There are currently not enough interpreters in Australia who speak the languages of its newest migrant groups - but one program is hoping to turn that around.
Newly-graduated Tibetan interpreter Chung Tsering can speak five languages, but it’s having the freedom to use his first language that means the most.
Forced to flee Tibet due to fears of political persecution, Mr Tsering spent time in India before arriving in Australia as a refugee in 2014.
“In my own country there are a lot of restrictions to use my own language,” the 47-year-old told SBS News.
“But here, in Australia, we can not only freely use our own language, but the government supports us to use our own language.”
Until Mr Tsering’s TAFE graduation ceremony this week, there was not a single nationally certified Tibetan interpreter in NSW. Now, there will be five.
They are part of a new generation of 18 interpreters who received scholarships under an NSW Government pilot program aimed at filling a gap in new and emerging migrant communities.
Some of the communities requiring more interpreters include those that speak Assyrian, Kurdish-Kurmanji, Tibetan, Chaldean, Kirundi, Tamil, Rohingya, Somali and Tigrinya - but the list does not end there.
A lack of qualified interpreters can have a detrimental effect on migrant populations, including leading to ineffective health care and legal support.
“We’ve got new and emerging communities in this state that would find it awfully difficult to translate,” NSW Minister for Multiculturalism John Sidoti told SBS News.
“You go for a check-up to your GP or the hospital, you have a condition and you have communication problems - how can you make sure that you correctly diagnose or explain that diagnosis to a patient? If you encounter problems with a parking fine, or a common everyday problem, you need interpreter services to make sure you can navigate that.”
Mr Sidoti hopes the NSW Government's announcement that it will provide a further $650,000 to fund the project for another four years will go some way in alleviating the deficit.
But beyond the practical benefits of migrants being able to be understood in their native language, Mr Tsering said the program goes to the heart of something much greater: respect.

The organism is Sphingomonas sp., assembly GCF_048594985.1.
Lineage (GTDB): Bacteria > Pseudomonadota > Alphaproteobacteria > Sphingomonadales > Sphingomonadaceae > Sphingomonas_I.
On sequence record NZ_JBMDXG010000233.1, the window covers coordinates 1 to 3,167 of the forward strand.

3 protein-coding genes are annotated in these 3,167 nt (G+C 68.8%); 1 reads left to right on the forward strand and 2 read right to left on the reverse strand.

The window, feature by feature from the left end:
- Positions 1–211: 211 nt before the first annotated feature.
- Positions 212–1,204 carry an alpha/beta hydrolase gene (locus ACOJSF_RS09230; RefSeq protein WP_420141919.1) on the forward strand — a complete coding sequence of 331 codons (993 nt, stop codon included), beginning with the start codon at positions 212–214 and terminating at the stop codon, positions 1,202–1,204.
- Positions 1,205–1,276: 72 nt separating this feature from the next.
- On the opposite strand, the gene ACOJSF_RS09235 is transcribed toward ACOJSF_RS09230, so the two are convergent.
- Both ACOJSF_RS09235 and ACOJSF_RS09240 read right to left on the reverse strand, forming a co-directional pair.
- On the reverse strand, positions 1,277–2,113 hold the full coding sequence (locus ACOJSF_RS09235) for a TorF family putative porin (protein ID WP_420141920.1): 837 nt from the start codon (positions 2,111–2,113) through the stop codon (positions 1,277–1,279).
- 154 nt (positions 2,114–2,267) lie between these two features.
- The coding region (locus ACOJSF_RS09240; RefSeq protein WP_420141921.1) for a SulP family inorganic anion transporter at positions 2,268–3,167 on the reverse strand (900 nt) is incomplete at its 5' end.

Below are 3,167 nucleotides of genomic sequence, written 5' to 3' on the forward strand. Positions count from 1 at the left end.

“When they [members of the Tibetan community] communicate in their own language, they feel that their identity is respected, their culture is respected; they feel safe,” he said.
When they communicate in their own language, they feel that their identity is respected, their culture is respected; they feel safe.
- Chung Tsering, Interpreter
He explained how surprised people from his local Tibetan community were to receive a letter in Australia in their native language - something, he said, that wouldn’t have happened in their home country, administered by the Communist Party of China.
“When they first receive the letter from an Australian organisation in their own language, they are amazed, they are impressed and they are touched by it because they can’t receive such a letter from the government in their own country,” Mr Tsering said.
Another growing community in Australia that desperately needs qualified interpreters in Australia are the Yazidis, persecuted religious-minority, traditionally hailing from northern Iraq.
There are currently only nine nationally certified Kurdish-Kurmanji interpreters - the language primarily spoken by Yazidis - throughout the country, with two more to join the ranks after successfully completing the pilot program this week.
When newly qualified Kurdish-Kurmanji translators Soryas and Rivas Khero arrived in Australia as refugees in 2016, they couldn’t speak a single sentence in English.
Now, the brother and sister are on the cusp of becoming nationally certified interpreters following their graduation.
“At the beginning, the life is difficult because when you don’t speak the language you don’t know how to communicate with people,” Mr Khero, 25, said.
“But once you have the language you feel like you will be ok with everything.”
Following their arrival, the pair quickly began helping their small community with informal interpreting.
“We started helping the community, just volunteer and helping friends, we were not thinking about being professional interpreters,” Ms Khero, 30, said.
Given the unmet need for Kurdish-Kurmanji speakers to support the growing community, it wasn’t long before the brother and sister began being offered paid work.
“I don’t feel like I am doing a paid job, I feel really happy when I help people because just around two years ago, I was in the same situation that they were in,” she said.
Both agree with Mr Tsering that a deep understanding of both cultures is essential when it comes to helping people communicate effectively.
“When I came to Australia in 2016 I was asking for an interpreter and now, it is just after two years, I can feel how they feel and I can know what they need,” Ms Khero, who also speaks five languages including two Kurdish dialects, Arabic and Turkish, added.
All participants in the program will go on to become certified by the National Accreditation Authority for Translators and Interpreters, after which they will be offered casual work on the NSW Government's Multicultural NSW Interpreter and Translator Panel.
But as the next class of in-demand interpreters make their way through the competitive scholarship selection process, the government is aware that the languages being spoken throughout Australia are likely to change and interpreters in different languages will be needed.
“It’s important that we get ahead of the game and are making sure that we have the services in place before the migrants arrive,” Mr Sidoti said.
“We don’t want to be playing catch-up.”